The number one security vulnerability on the Open Web Application Security Project (OWASP) top 10 list for 2013 continues to be injection. This generalized term refers to the capability of a system to be manipulated, via input, such that the output of the system has been subverted to display unintended information (information leakage) or command the system into performing a malice-based task.
OWASP outlines injection as follows:
While there are many forms of injection (LDAP, XPATH, Command Line, etc.) the most prevalent one is SQL injection. SQL injection typically takes the form of a manipulated URL that will execute SQL commands outside of the developer’s intent.
This security risk is of the highest level, as the prevalence is widespread and the impact to business can be catastrophic. Just how widespread is it? This is a matter of debate among security researchers with WhiteHat security claiming a 7 percent exposure rate among websites, and Veracode claiming a much higher rate at about one-third of sites. The reality is that as worldwide application development needs increase and without the promulgation of application security as a first class component of development, we will continue to see injection flaws.
Public Example & Detection
To find a company that has been a victim of injection, you typically don’t have to look far. One example is Sony, who in 2011 had their Pictures and Music website hacked via a SQL injection flaw. For the amusement of a group called LulzSec, who hacks for the fun of it, they hacked the Sony database and then publicly distributed the usernames, email addresses, passwords, and home addresses of end users. To add to the hit, Sony took an immediate financial blow with the leakage of music download codes and coupons.
To find out just how common and easy injection can be, let’s use my favorite hacking tool, Google Search. Using Google, we can search for sites based on PHP that take in an integer parameter via the URL. I chose PHP as it seems to be the most common with unvalidated input and a consistent URL parameter notation. A search we can use would look like:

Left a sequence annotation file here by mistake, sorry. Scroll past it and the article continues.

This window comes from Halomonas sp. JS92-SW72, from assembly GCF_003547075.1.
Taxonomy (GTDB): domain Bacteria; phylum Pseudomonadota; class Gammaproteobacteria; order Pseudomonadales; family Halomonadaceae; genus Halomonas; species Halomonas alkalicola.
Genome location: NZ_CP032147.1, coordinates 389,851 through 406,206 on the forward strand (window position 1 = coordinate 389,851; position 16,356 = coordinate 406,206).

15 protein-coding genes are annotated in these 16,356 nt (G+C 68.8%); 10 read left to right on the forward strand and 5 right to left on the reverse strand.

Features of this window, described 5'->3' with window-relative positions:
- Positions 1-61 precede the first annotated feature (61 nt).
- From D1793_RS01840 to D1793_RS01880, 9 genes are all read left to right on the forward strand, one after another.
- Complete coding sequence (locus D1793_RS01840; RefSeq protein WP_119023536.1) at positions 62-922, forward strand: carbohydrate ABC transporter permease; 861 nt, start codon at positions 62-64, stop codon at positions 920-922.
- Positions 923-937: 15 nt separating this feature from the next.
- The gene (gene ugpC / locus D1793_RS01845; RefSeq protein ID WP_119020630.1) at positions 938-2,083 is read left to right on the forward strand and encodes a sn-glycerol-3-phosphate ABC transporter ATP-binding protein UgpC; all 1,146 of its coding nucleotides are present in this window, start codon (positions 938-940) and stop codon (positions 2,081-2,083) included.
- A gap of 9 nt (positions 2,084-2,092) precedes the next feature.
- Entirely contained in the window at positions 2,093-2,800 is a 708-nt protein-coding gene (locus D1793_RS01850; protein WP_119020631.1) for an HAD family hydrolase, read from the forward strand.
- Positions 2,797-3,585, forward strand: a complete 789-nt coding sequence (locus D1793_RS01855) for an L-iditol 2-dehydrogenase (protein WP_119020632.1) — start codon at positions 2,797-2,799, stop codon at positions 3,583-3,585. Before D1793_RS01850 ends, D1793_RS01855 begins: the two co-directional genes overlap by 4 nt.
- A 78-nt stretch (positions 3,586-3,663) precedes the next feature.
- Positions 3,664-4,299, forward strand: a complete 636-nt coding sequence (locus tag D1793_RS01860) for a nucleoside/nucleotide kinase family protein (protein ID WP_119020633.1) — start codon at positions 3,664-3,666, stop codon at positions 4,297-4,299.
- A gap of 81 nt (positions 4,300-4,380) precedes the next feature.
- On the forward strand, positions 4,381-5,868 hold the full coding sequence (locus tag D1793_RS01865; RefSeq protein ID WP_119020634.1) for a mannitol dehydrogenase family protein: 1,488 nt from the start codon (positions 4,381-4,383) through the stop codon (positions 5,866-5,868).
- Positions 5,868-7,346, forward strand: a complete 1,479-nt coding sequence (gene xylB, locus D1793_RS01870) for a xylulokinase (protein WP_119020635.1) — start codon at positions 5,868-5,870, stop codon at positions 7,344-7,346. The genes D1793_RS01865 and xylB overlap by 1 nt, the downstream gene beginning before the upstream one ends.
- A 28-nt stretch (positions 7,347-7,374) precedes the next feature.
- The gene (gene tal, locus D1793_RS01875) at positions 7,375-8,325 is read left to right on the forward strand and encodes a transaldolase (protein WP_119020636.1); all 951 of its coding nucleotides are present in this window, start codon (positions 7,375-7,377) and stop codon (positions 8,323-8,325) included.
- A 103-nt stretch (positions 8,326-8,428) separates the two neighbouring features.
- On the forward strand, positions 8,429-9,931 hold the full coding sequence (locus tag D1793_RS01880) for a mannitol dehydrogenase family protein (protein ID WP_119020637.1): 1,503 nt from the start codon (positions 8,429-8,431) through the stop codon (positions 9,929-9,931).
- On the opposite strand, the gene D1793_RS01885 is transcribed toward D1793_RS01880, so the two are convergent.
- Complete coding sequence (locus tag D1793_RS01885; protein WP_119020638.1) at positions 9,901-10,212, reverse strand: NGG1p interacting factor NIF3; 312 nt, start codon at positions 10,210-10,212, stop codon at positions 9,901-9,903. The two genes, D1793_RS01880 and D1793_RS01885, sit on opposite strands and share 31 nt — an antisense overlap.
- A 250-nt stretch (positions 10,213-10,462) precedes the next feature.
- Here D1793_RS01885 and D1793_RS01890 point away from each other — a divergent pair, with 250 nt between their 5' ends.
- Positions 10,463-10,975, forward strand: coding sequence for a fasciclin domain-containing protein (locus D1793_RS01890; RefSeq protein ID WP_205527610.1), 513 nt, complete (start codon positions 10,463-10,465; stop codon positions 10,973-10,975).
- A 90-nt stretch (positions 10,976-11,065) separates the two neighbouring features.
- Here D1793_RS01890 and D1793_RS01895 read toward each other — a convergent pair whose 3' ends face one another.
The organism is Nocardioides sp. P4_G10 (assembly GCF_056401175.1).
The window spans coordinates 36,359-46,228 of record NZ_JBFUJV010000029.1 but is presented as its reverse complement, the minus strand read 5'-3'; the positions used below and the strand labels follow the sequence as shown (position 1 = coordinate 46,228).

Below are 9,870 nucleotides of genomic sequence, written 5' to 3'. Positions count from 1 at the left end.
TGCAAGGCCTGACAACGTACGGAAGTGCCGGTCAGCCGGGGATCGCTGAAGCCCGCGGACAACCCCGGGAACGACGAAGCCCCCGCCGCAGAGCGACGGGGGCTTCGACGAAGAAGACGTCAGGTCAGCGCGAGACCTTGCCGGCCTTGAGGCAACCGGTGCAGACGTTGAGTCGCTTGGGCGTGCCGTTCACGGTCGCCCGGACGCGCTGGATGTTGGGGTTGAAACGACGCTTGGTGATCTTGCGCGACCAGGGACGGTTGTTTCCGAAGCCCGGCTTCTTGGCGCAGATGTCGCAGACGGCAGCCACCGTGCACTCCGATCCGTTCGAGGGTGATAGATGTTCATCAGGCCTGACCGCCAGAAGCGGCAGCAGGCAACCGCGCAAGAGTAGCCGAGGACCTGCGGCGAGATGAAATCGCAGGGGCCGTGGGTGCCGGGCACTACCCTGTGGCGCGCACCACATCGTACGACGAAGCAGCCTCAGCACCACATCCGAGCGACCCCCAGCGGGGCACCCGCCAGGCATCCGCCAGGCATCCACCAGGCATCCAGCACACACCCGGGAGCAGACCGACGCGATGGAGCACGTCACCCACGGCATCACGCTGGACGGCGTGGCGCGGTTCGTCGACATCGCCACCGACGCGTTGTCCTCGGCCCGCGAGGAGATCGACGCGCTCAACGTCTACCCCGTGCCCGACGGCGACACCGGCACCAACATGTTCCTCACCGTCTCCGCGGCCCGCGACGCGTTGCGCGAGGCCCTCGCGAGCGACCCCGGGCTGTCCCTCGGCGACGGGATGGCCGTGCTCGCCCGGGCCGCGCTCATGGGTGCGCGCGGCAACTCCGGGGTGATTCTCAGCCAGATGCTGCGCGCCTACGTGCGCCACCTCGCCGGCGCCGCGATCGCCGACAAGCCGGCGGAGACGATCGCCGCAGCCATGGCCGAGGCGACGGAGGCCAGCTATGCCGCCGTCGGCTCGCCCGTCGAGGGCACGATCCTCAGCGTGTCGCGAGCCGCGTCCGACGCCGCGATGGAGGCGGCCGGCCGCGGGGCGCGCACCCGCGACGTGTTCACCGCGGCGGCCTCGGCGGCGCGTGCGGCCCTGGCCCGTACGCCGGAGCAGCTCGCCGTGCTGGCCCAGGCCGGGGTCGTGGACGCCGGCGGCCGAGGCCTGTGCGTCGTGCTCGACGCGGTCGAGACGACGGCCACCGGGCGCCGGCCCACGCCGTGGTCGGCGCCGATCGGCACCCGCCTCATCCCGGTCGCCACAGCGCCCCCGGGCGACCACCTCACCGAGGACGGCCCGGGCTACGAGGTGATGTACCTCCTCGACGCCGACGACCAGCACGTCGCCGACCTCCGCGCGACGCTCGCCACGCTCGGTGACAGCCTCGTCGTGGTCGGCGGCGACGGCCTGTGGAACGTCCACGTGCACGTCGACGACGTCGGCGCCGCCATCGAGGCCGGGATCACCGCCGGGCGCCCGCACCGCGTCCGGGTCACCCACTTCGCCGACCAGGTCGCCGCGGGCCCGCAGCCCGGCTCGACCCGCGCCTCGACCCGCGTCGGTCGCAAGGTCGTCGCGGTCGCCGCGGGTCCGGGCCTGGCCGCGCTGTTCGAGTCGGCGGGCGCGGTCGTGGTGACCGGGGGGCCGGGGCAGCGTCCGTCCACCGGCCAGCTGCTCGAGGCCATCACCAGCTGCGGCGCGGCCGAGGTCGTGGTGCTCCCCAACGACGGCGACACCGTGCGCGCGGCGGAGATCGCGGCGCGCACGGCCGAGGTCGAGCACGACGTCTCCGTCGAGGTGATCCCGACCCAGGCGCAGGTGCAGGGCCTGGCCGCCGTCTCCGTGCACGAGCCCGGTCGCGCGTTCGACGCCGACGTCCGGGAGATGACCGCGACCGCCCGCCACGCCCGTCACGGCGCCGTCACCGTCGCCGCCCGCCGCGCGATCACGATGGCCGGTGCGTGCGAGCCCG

With over half a million records returned for this search, we know there could be potential flaws on these sites as they meet the structure of an easily exploitable site and may be attacked if they are not explicitly preventing injection.
Within a given site, one way to test for actual SQL injection is to begin to alter the parameter for, in this case, “row.” Adding some simple SQL to the integer input such as the following would change the query that is run on the server to something that was unexpected and could force unintended output:
.php?row=1’ OR ‘1’=’1
If this particular change seems to affect the server, you might take it a step further and use a more descript SQL statement. One possible outcome of this may be like the following:
Red flags should be flying at this point, as not only has the system executed the SQL that was injected, but it displayed the full query along with table structures. For a hacker seeking their lulz, it would only be a short window before they were able to take ownership of the content of the site or view any and all information within the database.
There are also tools developed specifically for the purpose of finding external SQL injection flaws on websites, such as SQLMap, which will scan your site for flaws. From a code perspective, tools exist to scan the source as well such as SQL plugins for Sonar.